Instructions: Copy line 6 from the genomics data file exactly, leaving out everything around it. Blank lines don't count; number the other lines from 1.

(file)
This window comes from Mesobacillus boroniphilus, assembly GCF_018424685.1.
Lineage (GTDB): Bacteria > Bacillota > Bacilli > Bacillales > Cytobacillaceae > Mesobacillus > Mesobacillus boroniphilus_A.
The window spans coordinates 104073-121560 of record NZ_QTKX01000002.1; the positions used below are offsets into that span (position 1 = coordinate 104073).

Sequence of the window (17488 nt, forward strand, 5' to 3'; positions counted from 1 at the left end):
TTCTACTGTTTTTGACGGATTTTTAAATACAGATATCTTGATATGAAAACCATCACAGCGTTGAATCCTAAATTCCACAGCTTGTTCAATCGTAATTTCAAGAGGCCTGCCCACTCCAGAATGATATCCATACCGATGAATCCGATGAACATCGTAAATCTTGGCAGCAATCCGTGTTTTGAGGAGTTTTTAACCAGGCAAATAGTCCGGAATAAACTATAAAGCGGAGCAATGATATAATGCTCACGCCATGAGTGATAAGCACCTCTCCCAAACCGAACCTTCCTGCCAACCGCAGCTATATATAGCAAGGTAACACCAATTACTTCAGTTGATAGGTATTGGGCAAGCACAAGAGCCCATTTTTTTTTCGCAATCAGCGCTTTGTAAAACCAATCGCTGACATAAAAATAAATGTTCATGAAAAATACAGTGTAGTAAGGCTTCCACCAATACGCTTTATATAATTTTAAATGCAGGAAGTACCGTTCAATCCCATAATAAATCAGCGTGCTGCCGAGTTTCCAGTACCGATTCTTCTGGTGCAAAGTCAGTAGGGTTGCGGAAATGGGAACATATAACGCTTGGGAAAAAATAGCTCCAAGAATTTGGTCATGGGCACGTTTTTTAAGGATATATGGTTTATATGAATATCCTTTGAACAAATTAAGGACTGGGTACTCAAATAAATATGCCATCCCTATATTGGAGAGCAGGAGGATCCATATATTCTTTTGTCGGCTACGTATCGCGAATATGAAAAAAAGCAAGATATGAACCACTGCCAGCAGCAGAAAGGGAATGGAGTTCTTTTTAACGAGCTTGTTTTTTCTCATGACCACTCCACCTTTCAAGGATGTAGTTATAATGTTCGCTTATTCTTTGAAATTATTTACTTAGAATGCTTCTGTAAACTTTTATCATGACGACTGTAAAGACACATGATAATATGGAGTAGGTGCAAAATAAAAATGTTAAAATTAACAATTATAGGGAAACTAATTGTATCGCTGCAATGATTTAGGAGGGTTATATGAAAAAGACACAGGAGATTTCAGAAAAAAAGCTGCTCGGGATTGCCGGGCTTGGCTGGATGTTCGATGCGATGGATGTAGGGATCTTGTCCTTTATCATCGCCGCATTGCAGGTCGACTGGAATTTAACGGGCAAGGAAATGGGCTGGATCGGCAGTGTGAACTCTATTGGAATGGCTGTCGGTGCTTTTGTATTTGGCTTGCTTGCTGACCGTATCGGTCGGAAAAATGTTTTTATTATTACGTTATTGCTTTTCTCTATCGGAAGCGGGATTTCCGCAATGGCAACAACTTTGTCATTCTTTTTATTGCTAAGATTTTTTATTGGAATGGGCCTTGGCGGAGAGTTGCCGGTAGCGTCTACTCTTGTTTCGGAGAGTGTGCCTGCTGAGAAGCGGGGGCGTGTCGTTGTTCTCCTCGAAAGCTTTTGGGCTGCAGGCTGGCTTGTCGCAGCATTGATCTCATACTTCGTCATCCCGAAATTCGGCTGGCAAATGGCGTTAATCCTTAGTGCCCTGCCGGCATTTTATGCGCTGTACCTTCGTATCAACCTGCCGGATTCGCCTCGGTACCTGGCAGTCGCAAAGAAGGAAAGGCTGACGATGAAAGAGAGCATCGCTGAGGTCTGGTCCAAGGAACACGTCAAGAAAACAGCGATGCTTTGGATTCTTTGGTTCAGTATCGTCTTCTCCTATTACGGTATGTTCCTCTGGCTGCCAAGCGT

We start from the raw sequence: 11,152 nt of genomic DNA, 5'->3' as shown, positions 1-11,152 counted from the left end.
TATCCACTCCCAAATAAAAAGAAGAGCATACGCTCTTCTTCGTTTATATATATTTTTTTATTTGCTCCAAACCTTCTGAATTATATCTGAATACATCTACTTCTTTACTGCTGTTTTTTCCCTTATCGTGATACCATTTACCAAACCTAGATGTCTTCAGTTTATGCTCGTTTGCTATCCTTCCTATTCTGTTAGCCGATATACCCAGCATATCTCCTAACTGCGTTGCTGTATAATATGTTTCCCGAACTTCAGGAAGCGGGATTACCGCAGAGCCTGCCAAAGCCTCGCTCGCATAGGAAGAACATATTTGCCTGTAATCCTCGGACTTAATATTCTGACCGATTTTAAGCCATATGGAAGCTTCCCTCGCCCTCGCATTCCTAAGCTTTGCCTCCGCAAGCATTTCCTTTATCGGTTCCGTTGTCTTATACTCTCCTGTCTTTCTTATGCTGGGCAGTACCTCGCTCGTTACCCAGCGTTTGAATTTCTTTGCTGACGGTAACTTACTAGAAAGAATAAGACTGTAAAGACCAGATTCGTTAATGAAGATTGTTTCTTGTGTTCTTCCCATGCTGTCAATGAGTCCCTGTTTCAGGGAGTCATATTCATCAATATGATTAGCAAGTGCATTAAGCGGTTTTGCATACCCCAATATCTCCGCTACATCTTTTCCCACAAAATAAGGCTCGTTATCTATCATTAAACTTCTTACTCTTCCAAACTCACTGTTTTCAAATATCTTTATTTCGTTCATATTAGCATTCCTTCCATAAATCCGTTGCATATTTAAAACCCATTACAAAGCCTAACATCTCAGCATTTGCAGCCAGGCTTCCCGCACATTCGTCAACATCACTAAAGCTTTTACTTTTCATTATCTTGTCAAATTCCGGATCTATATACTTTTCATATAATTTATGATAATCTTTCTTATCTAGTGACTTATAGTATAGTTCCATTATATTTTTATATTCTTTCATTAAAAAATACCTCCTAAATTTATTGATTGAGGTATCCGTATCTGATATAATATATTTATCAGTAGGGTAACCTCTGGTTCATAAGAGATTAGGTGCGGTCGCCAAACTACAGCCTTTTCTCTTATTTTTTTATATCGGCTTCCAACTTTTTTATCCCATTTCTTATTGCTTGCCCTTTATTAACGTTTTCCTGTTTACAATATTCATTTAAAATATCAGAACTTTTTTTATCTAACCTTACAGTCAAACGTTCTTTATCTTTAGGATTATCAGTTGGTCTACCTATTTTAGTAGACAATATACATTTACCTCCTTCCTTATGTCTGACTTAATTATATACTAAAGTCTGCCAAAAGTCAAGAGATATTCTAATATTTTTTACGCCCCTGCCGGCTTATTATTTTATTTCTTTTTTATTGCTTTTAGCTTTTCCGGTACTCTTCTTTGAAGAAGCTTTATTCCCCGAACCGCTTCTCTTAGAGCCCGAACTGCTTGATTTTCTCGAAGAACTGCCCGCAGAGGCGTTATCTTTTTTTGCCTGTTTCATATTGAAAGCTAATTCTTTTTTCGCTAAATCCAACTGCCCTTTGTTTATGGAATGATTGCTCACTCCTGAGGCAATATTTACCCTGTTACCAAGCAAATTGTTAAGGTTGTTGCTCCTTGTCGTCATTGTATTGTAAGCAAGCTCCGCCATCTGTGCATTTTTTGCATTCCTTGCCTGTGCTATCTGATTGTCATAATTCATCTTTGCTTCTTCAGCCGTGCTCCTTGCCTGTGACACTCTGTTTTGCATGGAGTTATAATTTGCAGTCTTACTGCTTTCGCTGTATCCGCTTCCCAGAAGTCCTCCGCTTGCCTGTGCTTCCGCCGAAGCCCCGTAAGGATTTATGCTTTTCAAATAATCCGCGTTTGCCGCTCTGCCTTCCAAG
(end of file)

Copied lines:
We start from the raw sequence: 11,152 nt of genomic DNA, 5'->3' as shown, positions 1-11,152 counted from the left end.